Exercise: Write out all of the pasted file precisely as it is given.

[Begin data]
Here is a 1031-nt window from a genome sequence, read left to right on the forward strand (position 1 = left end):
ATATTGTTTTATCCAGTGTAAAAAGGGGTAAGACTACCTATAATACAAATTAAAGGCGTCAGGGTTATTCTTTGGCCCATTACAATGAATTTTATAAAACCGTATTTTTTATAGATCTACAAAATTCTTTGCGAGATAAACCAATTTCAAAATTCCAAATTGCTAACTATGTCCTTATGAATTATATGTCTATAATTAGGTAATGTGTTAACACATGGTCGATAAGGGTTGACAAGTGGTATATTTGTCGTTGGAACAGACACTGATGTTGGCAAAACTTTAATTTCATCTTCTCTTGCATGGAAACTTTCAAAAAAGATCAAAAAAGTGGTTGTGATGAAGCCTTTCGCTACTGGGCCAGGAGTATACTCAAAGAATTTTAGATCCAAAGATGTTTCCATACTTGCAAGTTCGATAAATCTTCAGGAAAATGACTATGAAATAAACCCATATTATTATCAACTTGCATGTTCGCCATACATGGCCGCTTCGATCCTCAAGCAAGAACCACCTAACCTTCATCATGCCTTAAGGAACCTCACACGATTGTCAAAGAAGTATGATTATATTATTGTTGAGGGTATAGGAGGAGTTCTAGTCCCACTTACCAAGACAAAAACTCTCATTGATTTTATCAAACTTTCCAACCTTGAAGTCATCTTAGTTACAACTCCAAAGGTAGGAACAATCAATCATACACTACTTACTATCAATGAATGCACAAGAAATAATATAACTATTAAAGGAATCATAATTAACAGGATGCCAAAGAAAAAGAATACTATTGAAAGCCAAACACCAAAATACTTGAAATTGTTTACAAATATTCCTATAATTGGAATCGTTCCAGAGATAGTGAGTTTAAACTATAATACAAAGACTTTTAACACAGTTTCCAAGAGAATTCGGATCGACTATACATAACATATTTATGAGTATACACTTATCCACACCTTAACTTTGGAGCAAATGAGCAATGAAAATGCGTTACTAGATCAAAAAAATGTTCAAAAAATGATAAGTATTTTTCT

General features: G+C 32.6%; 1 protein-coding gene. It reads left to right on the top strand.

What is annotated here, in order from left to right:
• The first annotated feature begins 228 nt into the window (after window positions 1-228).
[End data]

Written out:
Here is a 1031-nt window from a genome sequence, read left to right on the forward strand (position 1 = left end):
ATATTGTTTTATCCAGTGTAAAAAGGGGTAAGACTACCTATAATACAAATTAAAGGCGTCAGGGTTATTCTTTGGCCCATTACAATGAATTTTATAAAACCGTATTTTTTATAGATCTACAAAATTCTTTGCGAGATAAACCAATTTCAAAATTCCAAATTGCTAACTATGTCCTTATGAATTATATGTCTATAATTAGGTAATGTGTTAACACATGGTCGATAAGGGTTGACAAGTGGTATATTTGTCGTTGGAACAGACACTGATGTTGGCAAAACTTTAATTTCATCTTCTCTTGCATGGAAACTTTCAAAAAAGATCAAAAAAGTGGTTGTGATGAAGCCTTTCGCTACTGGGCCAGGAGTATACTCAAAGAATTTTAGATCCAAAGATGTTTCCATACTTGCAAGTTCGATAAATCTTCAGGAAAATGACTATGAAATAAACCCATATTATTATCAACTTGCATGTTCGCCATACATGGCCGCTTCGATCCTCAAGCAAGAACCACCTAACCTTCATCATGCCTTAAGGAACCTCACACGATTGTCAAAGAAGTATGATTATATTATTGTTGAGGGTATAGGAGGAGTTCTAGTCCCACTTACCAAGACAAAAACTCTCATTGATTTTATCAAACTTTCCAACCTTGAAGTCATCTTAGTTACAACTCCAAAGGTAGGAACAATCAATCATACACTACTTACTATCAATGAATGCACAAGAAATAATATAACTATTAAAGGAATCATAATTAACAGGATGCCAAAGAAAAAGAATACTATTGAAAGCCAAACACCAAAATACTTGAAATTGTTTACAAATATTCCTATAATTGGAATCGTTCCAGAGATAGTGAGTTTAAACTATAATACAAAGACTTTTAACACAGTTTCCAAGAGAATTCGGATCGACTATACATAACATATTTATGAGTATACACTTATCCACACCTTAACTTTGGAGCAAATGAGCAATGAAAATGCGTTACTAGATCAAAAAAATGTTCAAAAAATGATAAGTATTTTTCT

General features: G+C 32.6%; 1 protein-coding gene. It reads left to right on the top strand.

What is annotated here, in order from left to right:
• The first annotated feature begins 228 nt into the window (after window positions 1-228).